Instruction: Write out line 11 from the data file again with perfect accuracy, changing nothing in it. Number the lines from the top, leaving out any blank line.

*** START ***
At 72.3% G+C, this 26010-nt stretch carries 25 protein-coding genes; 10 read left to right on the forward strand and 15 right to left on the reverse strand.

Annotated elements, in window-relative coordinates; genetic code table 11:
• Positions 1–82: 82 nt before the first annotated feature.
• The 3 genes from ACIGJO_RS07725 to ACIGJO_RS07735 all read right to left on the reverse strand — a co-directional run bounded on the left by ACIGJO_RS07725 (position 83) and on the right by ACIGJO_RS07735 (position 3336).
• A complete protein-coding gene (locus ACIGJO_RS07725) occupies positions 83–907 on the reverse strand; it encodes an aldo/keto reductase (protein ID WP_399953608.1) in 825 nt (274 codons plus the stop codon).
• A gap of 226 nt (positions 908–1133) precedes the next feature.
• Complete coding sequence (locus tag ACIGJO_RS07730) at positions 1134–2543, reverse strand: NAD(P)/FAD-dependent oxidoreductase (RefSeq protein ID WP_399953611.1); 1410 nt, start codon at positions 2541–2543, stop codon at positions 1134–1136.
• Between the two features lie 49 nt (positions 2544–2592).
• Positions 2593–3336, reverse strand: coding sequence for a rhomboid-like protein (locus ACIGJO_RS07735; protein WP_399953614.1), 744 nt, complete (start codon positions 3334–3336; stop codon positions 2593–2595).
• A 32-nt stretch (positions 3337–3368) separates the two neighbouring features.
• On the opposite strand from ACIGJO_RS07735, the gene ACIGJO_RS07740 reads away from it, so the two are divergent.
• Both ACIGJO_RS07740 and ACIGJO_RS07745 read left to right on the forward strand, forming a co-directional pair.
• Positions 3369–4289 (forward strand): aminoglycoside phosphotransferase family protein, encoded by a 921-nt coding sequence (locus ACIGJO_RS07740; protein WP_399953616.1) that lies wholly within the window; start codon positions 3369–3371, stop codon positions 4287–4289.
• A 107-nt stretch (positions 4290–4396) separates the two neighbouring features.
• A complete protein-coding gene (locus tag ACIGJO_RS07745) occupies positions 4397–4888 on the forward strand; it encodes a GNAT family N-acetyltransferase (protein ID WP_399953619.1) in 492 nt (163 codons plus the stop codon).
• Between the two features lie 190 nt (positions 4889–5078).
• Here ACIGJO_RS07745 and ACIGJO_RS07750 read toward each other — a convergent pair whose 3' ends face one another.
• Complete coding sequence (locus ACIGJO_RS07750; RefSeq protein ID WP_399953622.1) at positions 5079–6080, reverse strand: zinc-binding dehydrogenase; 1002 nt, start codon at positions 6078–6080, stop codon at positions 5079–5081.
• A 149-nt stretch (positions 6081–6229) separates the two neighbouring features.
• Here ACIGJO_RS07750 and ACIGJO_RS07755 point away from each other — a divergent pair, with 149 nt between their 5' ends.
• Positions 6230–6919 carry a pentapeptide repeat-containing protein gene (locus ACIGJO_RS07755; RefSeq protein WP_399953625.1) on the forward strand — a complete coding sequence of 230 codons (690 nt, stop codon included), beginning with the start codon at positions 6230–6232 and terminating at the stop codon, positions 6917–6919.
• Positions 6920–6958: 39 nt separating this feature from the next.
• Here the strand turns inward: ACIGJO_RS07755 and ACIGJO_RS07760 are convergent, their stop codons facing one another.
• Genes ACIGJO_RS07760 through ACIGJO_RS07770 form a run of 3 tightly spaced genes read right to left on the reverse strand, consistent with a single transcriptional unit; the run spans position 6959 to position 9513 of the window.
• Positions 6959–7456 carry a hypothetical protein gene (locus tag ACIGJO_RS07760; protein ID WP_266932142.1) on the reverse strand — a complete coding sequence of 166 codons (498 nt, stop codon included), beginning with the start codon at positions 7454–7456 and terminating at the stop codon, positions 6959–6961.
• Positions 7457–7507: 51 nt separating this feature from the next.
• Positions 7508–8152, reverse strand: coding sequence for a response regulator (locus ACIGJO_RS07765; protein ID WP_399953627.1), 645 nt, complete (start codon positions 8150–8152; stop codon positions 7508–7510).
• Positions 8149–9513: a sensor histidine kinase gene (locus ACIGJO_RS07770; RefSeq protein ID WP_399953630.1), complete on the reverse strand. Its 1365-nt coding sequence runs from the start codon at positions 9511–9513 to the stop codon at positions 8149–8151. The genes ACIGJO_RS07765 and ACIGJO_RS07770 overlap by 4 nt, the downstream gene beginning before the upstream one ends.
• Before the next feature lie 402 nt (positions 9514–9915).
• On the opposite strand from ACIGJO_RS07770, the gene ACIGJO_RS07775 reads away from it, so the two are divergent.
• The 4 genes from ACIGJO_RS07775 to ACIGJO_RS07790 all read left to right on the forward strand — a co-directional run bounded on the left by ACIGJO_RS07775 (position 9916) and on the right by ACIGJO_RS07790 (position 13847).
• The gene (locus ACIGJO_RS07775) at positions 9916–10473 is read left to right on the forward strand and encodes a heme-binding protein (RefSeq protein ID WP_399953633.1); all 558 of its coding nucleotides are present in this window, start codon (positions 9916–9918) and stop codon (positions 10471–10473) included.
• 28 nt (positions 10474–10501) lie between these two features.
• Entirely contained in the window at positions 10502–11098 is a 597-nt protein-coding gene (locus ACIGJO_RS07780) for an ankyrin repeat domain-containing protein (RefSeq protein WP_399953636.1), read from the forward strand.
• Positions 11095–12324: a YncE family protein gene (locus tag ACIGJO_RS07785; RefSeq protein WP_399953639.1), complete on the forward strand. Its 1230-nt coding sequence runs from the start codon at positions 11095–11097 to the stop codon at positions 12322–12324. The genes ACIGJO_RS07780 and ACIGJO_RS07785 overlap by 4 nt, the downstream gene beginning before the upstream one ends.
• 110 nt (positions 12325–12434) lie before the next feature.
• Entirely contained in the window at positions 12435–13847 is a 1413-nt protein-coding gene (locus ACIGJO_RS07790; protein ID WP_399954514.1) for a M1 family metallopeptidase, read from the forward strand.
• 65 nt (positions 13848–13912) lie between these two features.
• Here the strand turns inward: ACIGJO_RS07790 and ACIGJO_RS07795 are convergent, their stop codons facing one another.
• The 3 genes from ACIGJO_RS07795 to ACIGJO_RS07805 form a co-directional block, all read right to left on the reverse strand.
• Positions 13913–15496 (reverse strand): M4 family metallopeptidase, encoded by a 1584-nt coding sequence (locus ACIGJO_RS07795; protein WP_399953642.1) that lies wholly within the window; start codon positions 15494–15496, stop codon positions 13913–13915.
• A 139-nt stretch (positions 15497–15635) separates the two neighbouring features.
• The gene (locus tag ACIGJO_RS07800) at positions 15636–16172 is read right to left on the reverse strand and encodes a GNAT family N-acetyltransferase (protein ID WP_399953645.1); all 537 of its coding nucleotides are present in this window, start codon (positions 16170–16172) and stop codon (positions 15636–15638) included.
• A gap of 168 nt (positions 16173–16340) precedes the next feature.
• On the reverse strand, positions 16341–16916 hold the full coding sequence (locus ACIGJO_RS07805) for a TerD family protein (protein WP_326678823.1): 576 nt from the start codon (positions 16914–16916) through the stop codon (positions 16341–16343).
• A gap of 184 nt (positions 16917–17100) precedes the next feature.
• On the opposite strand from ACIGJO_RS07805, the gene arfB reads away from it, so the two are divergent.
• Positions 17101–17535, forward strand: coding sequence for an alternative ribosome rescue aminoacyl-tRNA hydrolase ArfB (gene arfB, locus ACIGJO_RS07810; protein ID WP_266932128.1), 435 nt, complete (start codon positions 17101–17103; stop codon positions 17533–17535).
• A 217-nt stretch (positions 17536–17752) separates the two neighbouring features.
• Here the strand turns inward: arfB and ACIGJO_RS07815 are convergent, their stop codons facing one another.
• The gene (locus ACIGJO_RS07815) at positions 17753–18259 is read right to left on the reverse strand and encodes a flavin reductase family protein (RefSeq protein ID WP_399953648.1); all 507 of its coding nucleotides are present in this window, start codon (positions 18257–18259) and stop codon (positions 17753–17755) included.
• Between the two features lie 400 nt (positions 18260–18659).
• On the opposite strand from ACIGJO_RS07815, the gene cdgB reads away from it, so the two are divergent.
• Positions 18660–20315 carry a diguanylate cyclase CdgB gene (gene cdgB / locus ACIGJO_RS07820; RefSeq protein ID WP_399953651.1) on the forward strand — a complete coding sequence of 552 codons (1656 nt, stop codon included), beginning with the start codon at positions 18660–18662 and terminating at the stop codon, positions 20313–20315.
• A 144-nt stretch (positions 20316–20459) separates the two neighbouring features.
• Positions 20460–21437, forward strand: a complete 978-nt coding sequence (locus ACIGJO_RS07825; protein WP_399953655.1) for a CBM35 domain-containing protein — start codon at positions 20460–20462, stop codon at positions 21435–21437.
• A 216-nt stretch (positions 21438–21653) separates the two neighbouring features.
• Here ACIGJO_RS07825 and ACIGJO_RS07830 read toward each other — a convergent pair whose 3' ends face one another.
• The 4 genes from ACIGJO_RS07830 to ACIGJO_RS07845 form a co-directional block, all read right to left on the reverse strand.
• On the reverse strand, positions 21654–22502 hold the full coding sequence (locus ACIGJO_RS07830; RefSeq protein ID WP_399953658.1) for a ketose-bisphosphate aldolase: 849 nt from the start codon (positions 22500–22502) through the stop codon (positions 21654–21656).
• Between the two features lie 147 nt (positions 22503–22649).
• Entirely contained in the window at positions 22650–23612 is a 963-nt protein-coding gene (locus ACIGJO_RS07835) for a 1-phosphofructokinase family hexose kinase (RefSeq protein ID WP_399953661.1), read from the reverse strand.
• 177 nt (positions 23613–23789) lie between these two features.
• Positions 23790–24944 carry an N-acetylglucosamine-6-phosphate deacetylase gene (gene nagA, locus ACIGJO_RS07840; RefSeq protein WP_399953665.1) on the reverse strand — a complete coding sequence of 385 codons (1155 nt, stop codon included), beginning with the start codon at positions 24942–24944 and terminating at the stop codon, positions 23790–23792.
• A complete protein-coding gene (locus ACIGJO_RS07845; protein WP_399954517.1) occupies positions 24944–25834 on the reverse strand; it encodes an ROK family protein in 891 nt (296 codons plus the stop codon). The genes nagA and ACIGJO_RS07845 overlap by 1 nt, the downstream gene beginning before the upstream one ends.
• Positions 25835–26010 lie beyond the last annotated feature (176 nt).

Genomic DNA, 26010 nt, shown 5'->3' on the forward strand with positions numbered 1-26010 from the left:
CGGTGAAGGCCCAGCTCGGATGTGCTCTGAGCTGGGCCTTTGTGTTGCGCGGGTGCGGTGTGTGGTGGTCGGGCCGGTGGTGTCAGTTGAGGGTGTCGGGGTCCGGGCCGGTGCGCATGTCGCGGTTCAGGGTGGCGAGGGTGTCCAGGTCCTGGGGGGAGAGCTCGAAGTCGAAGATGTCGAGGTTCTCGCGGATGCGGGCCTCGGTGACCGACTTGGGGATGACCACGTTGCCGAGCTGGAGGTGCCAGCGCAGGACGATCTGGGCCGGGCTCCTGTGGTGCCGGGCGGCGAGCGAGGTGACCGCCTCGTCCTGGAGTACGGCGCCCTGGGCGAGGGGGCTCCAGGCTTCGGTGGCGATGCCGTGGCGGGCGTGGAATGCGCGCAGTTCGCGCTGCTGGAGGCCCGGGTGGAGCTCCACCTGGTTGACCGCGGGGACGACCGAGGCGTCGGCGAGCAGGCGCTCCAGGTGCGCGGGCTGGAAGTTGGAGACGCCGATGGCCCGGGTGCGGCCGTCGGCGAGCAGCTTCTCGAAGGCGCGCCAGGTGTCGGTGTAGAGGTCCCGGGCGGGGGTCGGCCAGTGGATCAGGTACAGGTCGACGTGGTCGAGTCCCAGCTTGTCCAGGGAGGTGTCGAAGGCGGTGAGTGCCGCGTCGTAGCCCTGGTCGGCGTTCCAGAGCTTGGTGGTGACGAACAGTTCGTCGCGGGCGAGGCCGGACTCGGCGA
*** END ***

• On the opposite strand from ACIGJO_RS07735, the gene ACIGJO_RS07740 reads away from it, so the two are divergent.